Most deaths from cancer are explained by metastasis, and yet large-scale metastasis research has been impractical owing to the complexity of in vivo models. Here we introduce an in vivo barcoding strategy that is capable of determining the metastatic potential of human cancer cell lines in mouse xenografts at scale. We validated the robustness, scalability and reproducibility of the method and applied it to 500 cell lines1,2 spanning 21 types of solid tumour. We created a first-generation metastasis map (MetMap) that reveals organ-specific patterns of metastasis, enabling these patterns to be associated with clinical and genomic features. We demonstrate the utility of MetMap by investigating the molecular basis of breast cancers capable of metastasizing to the brain—a principal cause of death in patients with this type of cancer. Breast cancers capable of metastasizing to the brain showed evidence of altered lipid metabolism. Perturbation of lipid metabolism in these cells curbed brain metastasis development, suggesting a therapeutic strategy to combat the disease and demonstrating the utility of MetMap as a resource to support metastasis research.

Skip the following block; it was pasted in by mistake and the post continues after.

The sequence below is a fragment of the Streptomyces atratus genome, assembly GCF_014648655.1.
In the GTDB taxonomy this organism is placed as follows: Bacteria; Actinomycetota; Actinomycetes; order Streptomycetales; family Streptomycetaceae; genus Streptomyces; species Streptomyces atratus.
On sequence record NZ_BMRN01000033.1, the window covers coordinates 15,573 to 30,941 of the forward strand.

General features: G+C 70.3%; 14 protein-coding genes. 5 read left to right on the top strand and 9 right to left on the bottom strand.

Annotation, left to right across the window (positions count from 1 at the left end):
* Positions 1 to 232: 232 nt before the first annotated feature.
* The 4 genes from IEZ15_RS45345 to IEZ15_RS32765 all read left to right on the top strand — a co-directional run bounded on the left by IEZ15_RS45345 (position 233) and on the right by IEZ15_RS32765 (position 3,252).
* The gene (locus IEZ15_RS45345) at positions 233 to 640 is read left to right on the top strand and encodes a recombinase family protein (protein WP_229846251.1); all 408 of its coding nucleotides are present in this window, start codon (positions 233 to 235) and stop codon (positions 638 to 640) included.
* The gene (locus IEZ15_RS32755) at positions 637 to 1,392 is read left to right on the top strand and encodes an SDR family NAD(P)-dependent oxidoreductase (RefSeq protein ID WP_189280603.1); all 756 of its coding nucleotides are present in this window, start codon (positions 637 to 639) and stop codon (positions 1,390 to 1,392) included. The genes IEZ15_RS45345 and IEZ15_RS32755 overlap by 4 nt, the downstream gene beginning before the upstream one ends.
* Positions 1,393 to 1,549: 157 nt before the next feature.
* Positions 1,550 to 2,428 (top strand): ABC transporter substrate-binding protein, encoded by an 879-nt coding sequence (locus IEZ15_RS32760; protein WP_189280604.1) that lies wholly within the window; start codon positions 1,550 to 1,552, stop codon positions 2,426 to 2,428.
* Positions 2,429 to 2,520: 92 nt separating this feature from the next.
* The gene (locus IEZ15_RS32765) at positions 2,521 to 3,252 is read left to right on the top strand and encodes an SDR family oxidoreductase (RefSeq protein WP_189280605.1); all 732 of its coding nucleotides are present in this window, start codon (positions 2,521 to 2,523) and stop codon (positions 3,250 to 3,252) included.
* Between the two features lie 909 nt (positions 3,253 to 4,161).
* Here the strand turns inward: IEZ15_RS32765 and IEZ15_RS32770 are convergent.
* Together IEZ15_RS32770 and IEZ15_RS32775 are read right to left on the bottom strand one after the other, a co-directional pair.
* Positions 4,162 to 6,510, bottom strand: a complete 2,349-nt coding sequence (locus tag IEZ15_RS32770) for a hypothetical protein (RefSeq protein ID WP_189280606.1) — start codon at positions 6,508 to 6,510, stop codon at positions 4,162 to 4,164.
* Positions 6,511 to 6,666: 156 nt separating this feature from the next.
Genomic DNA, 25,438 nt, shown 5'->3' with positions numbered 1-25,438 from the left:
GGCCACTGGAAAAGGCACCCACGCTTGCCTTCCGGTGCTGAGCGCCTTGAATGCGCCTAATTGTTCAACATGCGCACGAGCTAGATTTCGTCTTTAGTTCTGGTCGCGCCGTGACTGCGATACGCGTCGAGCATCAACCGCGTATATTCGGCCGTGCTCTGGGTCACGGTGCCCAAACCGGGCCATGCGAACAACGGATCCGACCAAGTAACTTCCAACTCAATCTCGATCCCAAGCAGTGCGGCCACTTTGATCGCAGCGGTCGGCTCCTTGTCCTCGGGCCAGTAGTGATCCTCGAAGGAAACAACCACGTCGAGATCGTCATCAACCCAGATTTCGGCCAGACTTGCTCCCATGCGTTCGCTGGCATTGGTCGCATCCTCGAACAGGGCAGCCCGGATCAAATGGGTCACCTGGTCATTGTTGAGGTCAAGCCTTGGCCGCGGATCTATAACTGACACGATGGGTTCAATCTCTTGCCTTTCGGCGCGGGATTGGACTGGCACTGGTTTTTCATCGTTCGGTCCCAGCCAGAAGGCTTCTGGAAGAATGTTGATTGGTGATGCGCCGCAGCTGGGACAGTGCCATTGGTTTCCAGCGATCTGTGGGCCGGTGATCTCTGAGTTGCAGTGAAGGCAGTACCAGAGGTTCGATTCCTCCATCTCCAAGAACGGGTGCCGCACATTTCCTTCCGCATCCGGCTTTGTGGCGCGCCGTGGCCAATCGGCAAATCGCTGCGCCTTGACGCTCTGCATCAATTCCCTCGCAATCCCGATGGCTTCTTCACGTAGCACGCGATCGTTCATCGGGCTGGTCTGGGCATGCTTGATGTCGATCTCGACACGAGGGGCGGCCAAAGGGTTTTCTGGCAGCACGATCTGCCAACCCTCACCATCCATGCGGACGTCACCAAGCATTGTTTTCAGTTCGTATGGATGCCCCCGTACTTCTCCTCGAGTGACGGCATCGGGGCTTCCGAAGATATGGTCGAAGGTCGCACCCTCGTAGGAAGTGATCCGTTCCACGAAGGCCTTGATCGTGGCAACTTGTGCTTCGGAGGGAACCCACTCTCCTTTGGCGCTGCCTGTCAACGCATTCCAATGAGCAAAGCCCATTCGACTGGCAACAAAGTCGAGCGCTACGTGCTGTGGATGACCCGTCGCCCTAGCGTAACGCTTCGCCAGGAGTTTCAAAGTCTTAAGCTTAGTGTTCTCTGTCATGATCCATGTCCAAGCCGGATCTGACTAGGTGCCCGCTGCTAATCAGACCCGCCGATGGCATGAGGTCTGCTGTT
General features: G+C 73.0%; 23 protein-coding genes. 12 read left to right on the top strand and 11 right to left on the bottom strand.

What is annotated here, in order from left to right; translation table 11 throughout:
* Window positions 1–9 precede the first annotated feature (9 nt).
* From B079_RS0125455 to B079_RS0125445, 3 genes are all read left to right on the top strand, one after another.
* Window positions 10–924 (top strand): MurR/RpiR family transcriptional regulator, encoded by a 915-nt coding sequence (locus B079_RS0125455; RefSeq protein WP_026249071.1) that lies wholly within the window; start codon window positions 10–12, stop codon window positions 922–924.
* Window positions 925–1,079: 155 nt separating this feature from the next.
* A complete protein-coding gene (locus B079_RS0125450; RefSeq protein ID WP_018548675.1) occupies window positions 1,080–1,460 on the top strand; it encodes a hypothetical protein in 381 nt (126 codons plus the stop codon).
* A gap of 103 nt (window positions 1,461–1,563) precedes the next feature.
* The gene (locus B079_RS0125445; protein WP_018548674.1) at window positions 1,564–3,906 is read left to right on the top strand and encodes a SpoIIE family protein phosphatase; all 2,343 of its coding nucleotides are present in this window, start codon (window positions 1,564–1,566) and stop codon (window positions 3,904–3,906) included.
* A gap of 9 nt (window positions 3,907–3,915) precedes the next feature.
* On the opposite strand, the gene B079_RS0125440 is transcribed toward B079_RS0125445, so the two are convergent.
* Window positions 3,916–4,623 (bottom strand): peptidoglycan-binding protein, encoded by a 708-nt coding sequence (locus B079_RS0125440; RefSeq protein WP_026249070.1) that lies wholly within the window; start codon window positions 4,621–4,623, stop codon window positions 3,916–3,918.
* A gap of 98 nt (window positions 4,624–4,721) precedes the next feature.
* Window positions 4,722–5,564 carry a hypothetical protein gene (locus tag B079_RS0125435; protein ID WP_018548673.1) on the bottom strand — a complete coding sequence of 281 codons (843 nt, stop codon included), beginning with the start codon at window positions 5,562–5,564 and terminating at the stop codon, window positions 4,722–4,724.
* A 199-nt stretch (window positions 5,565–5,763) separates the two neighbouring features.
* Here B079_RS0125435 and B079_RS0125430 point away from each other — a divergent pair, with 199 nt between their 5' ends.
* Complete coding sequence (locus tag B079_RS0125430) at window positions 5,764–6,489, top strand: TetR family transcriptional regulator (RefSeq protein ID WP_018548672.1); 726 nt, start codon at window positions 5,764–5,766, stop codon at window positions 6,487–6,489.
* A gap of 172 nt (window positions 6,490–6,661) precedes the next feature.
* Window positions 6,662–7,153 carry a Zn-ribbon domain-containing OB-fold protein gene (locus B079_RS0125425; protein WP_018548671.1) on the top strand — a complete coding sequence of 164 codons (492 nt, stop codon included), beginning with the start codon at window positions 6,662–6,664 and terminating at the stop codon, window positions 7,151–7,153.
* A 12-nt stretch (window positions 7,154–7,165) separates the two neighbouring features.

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Acknowledgements We thank J. L. Goldstein for suggestions; A. Regev, N. Marjanovic and A. Bankapur for assistance with single-cell RNA-seq and analysis; Z. Herbert for assistance with RNA-seq; T. Mason for assistance with next-generation sequencing; S. Kim and S. Roberge for assistance with animal work; B. Wong for suggestions on figure and portal designs; and G. Wei, U. Ben-David, S. Corsello, P. Tsvetkov, I. Tirosh, R. Hosking and C. Mader for discussions. X.J. and G.B.F. were Susan G. Komen Fellows. A.A. is a HHMI Medical Research Fellow. This work was supported by BroadNext10, Broad SharkTank grants (X.J.), HHMI (T.R.G.), and in part by Koch Institute/DFHCC Bridge project grant (M.G.V.H. and R.K.J.). R.K.J. acknowledges support from the NIH (R35CA197742, R01CA208205 and U01CA224173), National Foundation for Cancer Research; the Ludwig Center at Harvard; the Jane’s Trust Foundation; the Advanced Medical Research Foundation and by the U.S Department of Defense Breast Cancer Research Program Innovator Award W81XWH-10-1-0016.
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